Last Thursday, Mississippi Governor Phil Bryant defended the notion of proclaiming April as Confederate Heritage Month in his state. Bryant had issued this proclamation earlier in the month saying that people should really try understand their heritage.
“Gov. Bryant believes Mississippi’s history deserves study and reflection, no matter how unpleasant or complicated parts of it may be,” Clay Chandler, spokesperson for Gov. Bryant, said. “Like the proclamation says, gaining insight from our mistakes and successes will help us move forward.”
Bryant issued a very similar proclamation back in 2012 and the proclamation comes at a time when the Mississippi legislature is going through 19 bills that all deal with keeping or changing the state flag, which is the only flag left in the US to feature a Confederate battle flag emblem.
“I’m not going to pay for that f****** wall”
Presidential hopeful and billionaire businessman Donald Trump has taken an aggressive stance on immigration, making claims that when he becomes president he will force everyone here illegally to leave, but humanely, and then they can re-enter the country legally. He has even made claims that he will build a wall between the U.S. and Mexico to prevent any more illegal immigration and when asked how he will pay for it, he has always claimed that he will force Mexico to pay for it.
Well, apparently, former president of Mexico Vicente Fox does not agree with this notion that Mexico will pay for the wall, claiming on a live television broadcast where he was being interviewed by Maria Bartiromo on Fox Business Network that, “I am not going to pay for that f****** wall.”
Of course Bartiromo was stunned and Fox went on to say that Trump should know that Mexico isn’t going to pay for the wall and that he isn’t sorry. Trump then took to Twitter to say that Fox should apologize, and that if he were to do anything like that then there would be an uproar.
Dead sea lions wash up on shore in Chile
In northern Chile, marine researchers have found more than 100 dead sea lions that have washed up on the shore over the past three months, most of the sea lions being newborns. Researchers also believe that this is apart of a more widespread die-off being observed in other places on the South American coast.
“This is happening along the entire coast of northern Chile and we’re getting reports that it’s also happening in Peru, our neighbor to the north,” researcher Carlos Guerra-Correa told CNN. “We could be talking about hundreds of sea lions washing up ashore dead in the entire region.”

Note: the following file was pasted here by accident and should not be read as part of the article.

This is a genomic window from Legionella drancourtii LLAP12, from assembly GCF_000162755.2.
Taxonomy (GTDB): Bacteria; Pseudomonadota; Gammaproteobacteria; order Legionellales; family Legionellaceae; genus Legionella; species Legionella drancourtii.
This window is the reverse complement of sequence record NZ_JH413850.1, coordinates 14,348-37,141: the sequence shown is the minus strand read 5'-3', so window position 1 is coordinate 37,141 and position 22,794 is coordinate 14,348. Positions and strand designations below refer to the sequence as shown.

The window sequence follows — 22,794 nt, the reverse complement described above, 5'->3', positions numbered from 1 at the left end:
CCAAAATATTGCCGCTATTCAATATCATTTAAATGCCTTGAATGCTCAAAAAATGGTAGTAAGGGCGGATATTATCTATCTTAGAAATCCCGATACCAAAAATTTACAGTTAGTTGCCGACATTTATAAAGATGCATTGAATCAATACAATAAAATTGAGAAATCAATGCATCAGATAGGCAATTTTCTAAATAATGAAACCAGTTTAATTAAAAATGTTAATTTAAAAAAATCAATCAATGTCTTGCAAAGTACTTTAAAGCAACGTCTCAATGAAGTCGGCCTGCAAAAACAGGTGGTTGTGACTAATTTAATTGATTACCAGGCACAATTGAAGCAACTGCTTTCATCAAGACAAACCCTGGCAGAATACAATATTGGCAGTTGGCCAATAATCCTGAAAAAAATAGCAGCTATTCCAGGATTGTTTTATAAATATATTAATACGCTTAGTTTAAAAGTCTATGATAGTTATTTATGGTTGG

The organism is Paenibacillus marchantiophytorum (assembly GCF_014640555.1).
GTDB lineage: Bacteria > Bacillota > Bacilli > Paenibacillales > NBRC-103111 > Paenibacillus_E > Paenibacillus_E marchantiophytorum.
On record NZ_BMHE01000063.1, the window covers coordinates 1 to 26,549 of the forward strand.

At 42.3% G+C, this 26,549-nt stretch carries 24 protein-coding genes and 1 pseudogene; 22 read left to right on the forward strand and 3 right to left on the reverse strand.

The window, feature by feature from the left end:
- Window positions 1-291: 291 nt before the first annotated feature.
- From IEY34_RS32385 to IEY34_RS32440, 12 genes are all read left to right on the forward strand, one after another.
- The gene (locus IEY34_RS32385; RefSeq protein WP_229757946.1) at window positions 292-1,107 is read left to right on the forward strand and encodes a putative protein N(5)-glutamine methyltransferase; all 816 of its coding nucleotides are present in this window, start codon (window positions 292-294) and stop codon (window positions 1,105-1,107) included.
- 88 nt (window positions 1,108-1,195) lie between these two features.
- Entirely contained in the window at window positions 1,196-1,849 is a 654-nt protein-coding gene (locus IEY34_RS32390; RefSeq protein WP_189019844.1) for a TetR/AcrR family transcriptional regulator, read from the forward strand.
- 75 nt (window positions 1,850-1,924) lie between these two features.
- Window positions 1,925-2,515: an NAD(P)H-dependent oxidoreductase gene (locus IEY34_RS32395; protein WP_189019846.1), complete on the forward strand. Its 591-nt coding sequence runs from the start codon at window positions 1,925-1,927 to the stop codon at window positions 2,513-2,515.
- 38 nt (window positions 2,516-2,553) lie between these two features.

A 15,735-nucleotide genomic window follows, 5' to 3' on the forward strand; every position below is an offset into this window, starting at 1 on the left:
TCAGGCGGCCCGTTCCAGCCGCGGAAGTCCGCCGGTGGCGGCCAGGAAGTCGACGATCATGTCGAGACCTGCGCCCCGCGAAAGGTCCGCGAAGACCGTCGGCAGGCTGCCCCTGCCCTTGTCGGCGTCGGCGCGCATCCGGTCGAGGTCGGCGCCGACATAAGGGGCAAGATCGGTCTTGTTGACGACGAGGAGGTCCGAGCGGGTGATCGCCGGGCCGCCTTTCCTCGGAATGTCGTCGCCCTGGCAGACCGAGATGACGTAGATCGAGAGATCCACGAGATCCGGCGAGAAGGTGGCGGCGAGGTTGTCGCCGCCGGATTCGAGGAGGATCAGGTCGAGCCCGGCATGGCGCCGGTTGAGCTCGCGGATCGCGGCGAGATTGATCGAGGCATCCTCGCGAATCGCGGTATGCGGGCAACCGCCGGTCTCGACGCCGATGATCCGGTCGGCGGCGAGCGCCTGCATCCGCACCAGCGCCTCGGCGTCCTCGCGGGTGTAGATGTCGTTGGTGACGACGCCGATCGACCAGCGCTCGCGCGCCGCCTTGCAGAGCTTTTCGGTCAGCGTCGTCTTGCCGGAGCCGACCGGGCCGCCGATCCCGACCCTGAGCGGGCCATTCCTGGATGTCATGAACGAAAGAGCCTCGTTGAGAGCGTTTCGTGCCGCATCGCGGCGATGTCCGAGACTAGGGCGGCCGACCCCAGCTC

So what’s the cause of all these sea lion deaths? Well, according to Guerra Correa, there could be many factors but one is the lack of food sources due to climate patterns such as El Nino that is leading to the seals dying of starvation.
The warming waters do not have the same nutrients that the sea lions need, so since species like phytoplankton, which feed sardines and anchovies which sea lions thrive on, are prominently found in colder waters, they are disappearing because waters are getting warmer.
All information used in Briefs was taken from the Bangor Daily News, the New York Times, CNN and BBC.
By Bryer C. Sousa/Free Press Staff
Graphic done by: Abigail Bailey/Design Assistant
Towards the end of the Fall 2015 semester, the collective Students for #USMfuture began working with Dr. Glenn Cummings, president of the University of Southern Maine, as well as Nancy Griffin, the vice president for enrollment management at USM, to address institutionalized racism on campus. Although the Students for #USMfuture could not be reached for comment, Nancy Griffin stated that “we [the University of Southern Maine administration] are thrilled to be working with them on improving the life of all marginalized individuals.”
Even though the Students for #USMFuture originally started out as a joint response, by students and faculty, to what they identified as being unnecessary faculty and department budget cuts, they have since expanded their mission to advocate “for our student interests, whether they pertain to academic freedom, affordable education, transparency and accountability, to justice, safety, and accessibility for marginalized communities on campus,” according to a Facebook post the group made on February 22, 2016.
Currently, the group has maintained a particular interest in “[ensuring] that USM is a high quality institution accessible to all students regardless of race, class, gender or any other part of their identity,” as noted in the group’s description on its Facebook page. Consequently, the Students for #USMfuture adopted a list of ten demands that they discussed with President Cummings on December 22, 2015. Such demands included “an increase in diversity in faculty and staff,” “track/record[ing] incidents on campus,” “retaining students of color,” and “meet[ing] with the Board of Trustees about our demands,” alongside six additional demands not mentioned herein. These demands have recently developed into a final draft of demands for the administration of USM to adopt as a means of ensuring cultural competency on campus.